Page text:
Friday, March 05, 2010

The Quest for Gift Economy

I'm in Provo, Utah, at least until tomorrow, when I hope to hitch back to Moab.

On Board the Free Train

Another person who recently gave up money contacted me a couple weeks ago!  His name is elf Pavlik, in Germany.  That makes three moneyless folks in Europe, that I know of, I've been in contact with (Heidemarie Schwermer in Germany and Mark Boyle in the UK).  There's also another guy named Aiden in South Africa who recently started living without money for five years (though he does raise money for causes & advertises for businesses).  There are a couple others who have contacted me who I think may have given up money, I think in the USA, but I've lost their emails in all the craziness.  Hopefully I can find them again. 

Dancing with Viruses

Weeks ago, I got sick again, for the second time this winter.  This time I had some kind of flu with a bronchial infection. Just when I was bragging about how I don't get sick!  Funny, just days before I got a mucousy cold the first time, I found several boxes of kleenex in a dumpster.  Just days before I got sick the second time with a mucousy flu, I found several boxes of kleenex in another dumpster.  Never before had I found kleenex in dumpsters.  Each time I was grateful.  But then it got me thinking: would I have gotten sick had I not found the kleenex?  Maybe that kind of thinking is superstitious.  But in this lifestyle, I keep learning, over and over, a law of attraction: for every positive in the universe, a negative comes to meet it.  For every problem, a solution comes to meet it, and vise versa.

When I was just getting over my ailment, my heart-melting friend Cody came back through Moab with his girlfriend, Jessie, from California on their way back to Colorado.  It was grand, on the one hand, seeing Cody again & meeting his treasure of a partner.  On the other hand... I think you can guess how I felt, if you've been keeping up with this blog.  It's a big reason my immune system got weakened in the first place.  Yeah, I'm weak.

We did lots of fun stuff, despite my sitch.  We dined at freemeal, hung out with Brer, Haila and their baby Veda (cutest baby in the world, missed by Guiness Book of World Records), a hike with Pete, a jam at Conrad's with Chris and Brer, and a camp-out at one of my old cave haunts, joined by Pete in the morning.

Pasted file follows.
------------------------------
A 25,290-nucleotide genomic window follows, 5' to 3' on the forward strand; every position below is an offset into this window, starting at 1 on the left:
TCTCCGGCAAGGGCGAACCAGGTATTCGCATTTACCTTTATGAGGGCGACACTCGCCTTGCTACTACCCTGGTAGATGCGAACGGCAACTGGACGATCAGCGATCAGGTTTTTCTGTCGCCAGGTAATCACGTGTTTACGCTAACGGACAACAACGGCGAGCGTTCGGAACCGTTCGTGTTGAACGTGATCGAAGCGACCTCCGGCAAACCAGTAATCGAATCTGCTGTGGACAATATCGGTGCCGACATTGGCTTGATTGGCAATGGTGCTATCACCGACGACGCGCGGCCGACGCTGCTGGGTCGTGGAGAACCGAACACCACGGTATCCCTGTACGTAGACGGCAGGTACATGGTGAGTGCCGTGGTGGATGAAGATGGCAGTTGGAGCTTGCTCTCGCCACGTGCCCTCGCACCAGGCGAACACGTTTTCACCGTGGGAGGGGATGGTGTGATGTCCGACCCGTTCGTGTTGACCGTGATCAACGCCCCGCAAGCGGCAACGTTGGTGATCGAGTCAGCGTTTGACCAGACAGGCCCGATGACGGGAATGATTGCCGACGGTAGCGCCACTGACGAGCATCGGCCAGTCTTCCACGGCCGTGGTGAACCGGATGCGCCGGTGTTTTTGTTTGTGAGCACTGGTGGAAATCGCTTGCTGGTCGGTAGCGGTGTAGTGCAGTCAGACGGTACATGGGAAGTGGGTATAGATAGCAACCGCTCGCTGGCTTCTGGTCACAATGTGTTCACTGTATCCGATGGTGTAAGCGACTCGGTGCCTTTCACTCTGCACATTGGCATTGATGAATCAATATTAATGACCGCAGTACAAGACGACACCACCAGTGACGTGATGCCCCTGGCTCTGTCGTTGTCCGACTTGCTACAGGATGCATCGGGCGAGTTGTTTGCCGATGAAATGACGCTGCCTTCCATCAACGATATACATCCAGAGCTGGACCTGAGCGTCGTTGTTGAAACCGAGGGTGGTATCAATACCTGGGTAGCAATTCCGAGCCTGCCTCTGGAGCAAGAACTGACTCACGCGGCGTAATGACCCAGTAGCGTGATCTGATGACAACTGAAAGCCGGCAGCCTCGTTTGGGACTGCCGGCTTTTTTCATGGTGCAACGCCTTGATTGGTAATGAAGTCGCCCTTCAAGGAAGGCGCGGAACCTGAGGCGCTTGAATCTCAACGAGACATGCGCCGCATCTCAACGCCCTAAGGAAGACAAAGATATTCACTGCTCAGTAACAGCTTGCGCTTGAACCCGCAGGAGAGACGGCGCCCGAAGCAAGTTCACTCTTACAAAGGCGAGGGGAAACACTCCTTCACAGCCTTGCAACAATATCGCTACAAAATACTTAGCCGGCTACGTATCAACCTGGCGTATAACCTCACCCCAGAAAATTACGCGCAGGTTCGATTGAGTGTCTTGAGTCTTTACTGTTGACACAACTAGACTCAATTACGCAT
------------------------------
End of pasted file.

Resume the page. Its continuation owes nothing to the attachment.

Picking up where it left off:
To Provo

My next adventure was a ride to Provo with Damian for two reasons: to attend a lecture of my archaeo-astronomer friend, John McHugh, and to do a talk to some anthropology classes at Salt Lake Community College about my moneyless "anthropological experiment."  I had been invited months ago by Jude Higgins, the professor. Before I gave the talks, she came and met me at John's archaeoastronomy lecture (John's the one who has found evidence that the stories in the Bible and Quran are based on star constellations that go back to Babylon, Sumer, and possibly before).  John's lecture was totally intriguing, and Jude may have him talk to her classes sometime, too.

Playing Anthropologist in Salt Lake City

My talks at SLCC happened last wednesday and thursday.  The first was to an archaeology class and the next three were to anthropology classes.  I felt like the talks went really well, though I was a bit tired the first day for lack of sleep.

I talked mostly about my theory that the imbalance of human culture, our separation from the balance of nature, came with thought of credit and debt (manifest through barter, money, and agriculture).  The beginnings of this imbalance is described in the myths of the world.  In cultures around the world I'm theorizing it is described in zillions of versions of the myth of Stealing Fire from Heaven (see "Our Fall from Grace: Our Departure from Gratis: the Beginning of Money" in my website).  In our own Judeao-Christian tradition, it's the Knowledge of Good and Evil, which is Thought of Credit and Debt.  I also talked about the concept of "The Original Affluent Society," first presented by the anthropologist Marshall Sahlins at a symposium in 1966.  The first chapter of his book, Stone Age Economics, is also called "The Original Affluent Society, and it thrilled me to no end reading it.  Sahlins basically points out that hunter-gatherers have more leisure time than other cultures, along with virtually no worry.  Sahlins' ideas are totally confirmed by the present-day hunting and gathering culture, the Hadza, which I wrote about in my last blog entry, "Creation Now."